Rick Ventura was born in Brooklyn, NY. Along with Mark Reale, he comprised the guitar-driven, high-energy sound of Riot. Rick picked up the guitar at 16 listening to bands like Cream, Led Zeppelin, and Deep Purple. His first guitar was a Univox Mosrite copy which he eventually smashed. “He then got his first real guitar, a white Fender Stratocaster after seeing clips of Jimi Hendrix. He went on to play and contribute songs on four studio albums and two live albums including the legendary Fire Down Under, touring the world with the likes of AC/DC, Black Sabbath, Rush, and so on. His guitar of choice is a vintage Les Paul which he calls “a mystery guitar” along with Telecasters and Stratocasters. Rick Ventura was a member of the classic Riot line-up that recorded the legendary albums Narita (1979), Fire Down Under (1981), Restless Breed (1982), and Born In America (1983). He also appeared on the Riot Live (1989) live album. Fire Down Under is considered the ultimate Riot album, having made the Billboard 200 on its original release.

Riot Act released their debut double album Closer to the Flame (Global Rock Records) in 2022 which features both original material and re-recordings of Riot classics.

As you will have read, this is a band of some pedigree and this will be a rare opportunity for classic Rock/Metal fans to see Rick perform the FIRE DOWN UNDER album in full, as well as all the other legendary Riot tunes from the 1980s. Having toured with them last year, I can confirm that they are an amazing live band, performing both their songs and those Rick did with Riot. To have these guys come from New York to these intimate, local venues is a real honour and I look forward to sharing the stage with them each night.

We’ve deliberately picked venues and areas which are easily reachable for the majority of people who regularly support our gigs, and priced the tickets at just £8 to make the events as affordable as possible. I have booked the venues, paid for the hire, promotion, and will be managing the tour overall to the best of my ability. This is something new for me, and I have had to use my experience from what I have organised with Kaine over the years to ensure it works as best as it can, as I said it is a privilege for someone like myself to have this opportunity and I am looking forward to kicking things off in Ipswich on Saturday!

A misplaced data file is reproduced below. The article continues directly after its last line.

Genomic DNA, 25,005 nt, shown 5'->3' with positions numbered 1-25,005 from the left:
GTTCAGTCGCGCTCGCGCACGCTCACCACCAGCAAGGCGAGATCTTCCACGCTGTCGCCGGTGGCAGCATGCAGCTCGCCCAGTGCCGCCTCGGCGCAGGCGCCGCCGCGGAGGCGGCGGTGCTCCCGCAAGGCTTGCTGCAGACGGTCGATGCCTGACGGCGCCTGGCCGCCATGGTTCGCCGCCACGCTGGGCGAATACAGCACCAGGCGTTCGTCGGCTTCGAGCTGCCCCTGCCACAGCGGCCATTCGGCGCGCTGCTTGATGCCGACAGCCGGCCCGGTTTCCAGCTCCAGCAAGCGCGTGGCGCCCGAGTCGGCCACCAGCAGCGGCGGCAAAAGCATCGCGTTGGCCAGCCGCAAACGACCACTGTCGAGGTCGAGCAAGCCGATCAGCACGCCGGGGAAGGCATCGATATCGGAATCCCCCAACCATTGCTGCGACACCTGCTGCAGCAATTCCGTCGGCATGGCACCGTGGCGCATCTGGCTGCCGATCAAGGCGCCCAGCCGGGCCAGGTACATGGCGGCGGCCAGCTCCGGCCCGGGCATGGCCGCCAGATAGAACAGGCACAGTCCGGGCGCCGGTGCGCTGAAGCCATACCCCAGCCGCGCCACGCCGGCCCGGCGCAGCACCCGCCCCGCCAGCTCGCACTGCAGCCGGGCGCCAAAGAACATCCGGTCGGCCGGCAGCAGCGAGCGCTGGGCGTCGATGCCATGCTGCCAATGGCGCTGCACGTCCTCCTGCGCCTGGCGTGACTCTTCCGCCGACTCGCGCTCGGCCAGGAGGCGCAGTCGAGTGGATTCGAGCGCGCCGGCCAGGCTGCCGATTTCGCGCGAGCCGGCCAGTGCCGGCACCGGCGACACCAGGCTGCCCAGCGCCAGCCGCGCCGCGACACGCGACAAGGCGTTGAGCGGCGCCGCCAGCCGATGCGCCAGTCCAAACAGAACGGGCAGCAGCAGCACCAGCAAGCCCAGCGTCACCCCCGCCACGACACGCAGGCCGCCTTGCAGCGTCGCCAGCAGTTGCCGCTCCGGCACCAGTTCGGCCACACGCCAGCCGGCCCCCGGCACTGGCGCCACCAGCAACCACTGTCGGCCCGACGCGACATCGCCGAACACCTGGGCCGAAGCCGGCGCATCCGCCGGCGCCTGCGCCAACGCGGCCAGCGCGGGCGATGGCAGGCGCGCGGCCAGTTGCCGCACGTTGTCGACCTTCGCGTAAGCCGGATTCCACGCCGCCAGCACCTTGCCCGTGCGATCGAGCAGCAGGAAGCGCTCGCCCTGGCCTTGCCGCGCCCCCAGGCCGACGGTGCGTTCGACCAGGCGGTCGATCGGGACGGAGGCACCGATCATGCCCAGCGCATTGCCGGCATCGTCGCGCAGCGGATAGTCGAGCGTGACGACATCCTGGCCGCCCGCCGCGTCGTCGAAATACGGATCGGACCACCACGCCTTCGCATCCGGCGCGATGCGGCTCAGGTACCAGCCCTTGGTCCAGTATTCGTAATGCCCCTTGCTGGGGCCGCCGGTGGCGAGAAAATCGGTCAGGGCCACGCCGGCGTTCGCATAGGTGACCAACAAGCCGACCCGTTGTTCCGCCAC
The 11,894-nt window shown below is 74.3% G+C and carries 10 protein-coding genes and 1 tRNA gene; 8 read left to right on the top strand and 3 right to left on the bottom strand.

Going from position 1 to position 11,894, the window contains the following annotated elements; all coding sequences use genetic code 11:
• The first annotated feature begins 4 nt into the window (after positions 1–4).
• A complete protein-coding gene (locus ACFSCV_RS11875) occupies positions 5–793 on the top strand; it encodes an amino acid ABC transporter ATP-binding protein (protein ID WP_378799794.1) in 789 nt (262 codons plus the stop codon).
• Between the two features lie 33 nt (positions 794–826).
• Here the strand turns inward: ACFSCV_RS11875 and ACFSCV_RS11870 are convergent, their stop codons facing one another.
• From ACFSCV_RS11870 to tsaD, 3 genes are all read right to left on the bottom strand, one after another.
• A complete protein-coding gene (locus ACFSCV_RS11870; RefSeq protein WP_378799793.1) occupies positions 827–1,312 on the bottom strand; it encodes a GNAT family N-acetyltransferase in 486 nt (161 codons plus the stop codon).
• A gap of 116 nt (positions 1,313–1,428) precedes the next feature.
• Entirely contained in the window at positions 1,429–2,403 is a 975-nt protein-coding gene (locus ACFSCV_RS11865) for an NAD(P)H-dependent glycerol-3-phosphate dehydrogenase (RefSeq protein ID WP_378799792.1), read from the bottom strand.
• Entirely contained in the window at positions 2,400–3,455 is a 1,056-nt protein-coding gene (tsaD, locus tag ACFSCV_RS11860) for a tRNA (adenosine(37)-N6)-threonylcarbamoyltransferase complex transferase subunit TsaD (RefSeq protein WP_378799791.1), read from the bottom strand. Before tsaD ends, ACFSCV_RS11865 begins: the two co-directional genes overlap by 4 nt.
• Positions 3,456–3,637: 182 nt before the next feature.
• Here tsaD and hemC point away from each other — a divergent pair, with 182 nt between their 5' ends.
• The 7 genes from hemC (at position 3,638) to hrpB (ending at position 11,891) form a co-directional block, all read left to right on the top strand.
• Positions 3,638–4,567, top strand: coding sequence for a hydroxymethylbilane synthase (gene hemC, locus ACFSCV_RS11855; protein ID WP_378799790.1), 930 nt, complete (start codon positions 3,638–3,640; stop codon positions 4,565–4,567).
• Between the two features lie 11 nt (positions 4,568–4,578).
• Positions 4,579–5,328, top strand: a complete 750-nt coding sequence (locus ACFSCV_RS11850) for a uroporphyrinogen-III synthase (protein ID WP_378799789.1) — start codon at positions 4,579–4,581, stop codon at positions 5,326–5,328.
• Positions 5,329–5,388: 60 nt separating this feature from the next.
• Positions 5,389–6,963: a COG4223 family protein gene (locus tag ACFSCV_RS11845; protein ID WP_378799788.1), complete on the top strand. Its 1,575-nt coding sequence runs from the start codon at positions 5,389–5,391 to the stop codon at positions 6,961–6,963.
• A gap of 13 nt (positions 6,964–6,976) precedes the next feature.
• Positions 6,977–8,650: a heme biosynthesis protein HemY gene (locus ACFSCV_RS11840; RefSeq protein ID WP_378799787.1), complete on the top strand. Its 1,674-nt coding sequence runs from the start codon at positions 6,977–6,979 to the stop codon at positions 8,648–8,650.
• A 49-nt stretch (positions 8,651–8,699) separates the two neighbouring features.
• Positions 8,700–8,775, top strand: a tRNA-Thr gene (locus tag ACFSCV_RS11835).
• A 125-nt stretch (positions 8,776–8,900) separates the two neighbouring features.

You can still buy advanced e-tickets for the following dates/venues:


I thought I would do a tour write-up while the whole experience was still fresh in my mind. First things first, it was a great week and we loved getting out there and playing to people up and down the country in England as well as taking trips to Scotland and Wales, we appreciate everyone who turned up to support these gigs, and to meet so many of you out there. It was a great experience. I have all the footage and will be uploading all of it over the coming weeks.

First things first, many have asked how this tour came about. Originally Kim Melville was meant to have done the tour, and for one reason or another couldn’t and a friend of mine, Claire Moat, had put me in touch with the people running this tour about maybe Kaine being the support. There was no buy-on, and I must make that clear, nobody asked us for any money for this tour. We did however provide our backline, as these bands were coming over from the US. I also volunteered some of our time and resources to the tour’s promotional and social media aspects. Once all the details were confirmed that was that and we were booked. We were fully behind supporting this tour in any way we could.

Our first night was in Wolverhampton, and we were all up very early from 4-5 am respectively to collect the van from the hiring company, ensure everything was as it should be, and load the vehicle with our backline and our merchandise before heading up to Wolverhampton which is a 3–4-hour trip from where we set off from in Essex. We got to the venue early and met the guys from Riot Act for the first time outside of the venue, whereas Lillian Axe had stayed at the venue having arrived the night before. The guys from Riot Act were instantly very friendly and once we were allowed inside, we were able to start setting up the backline for the show.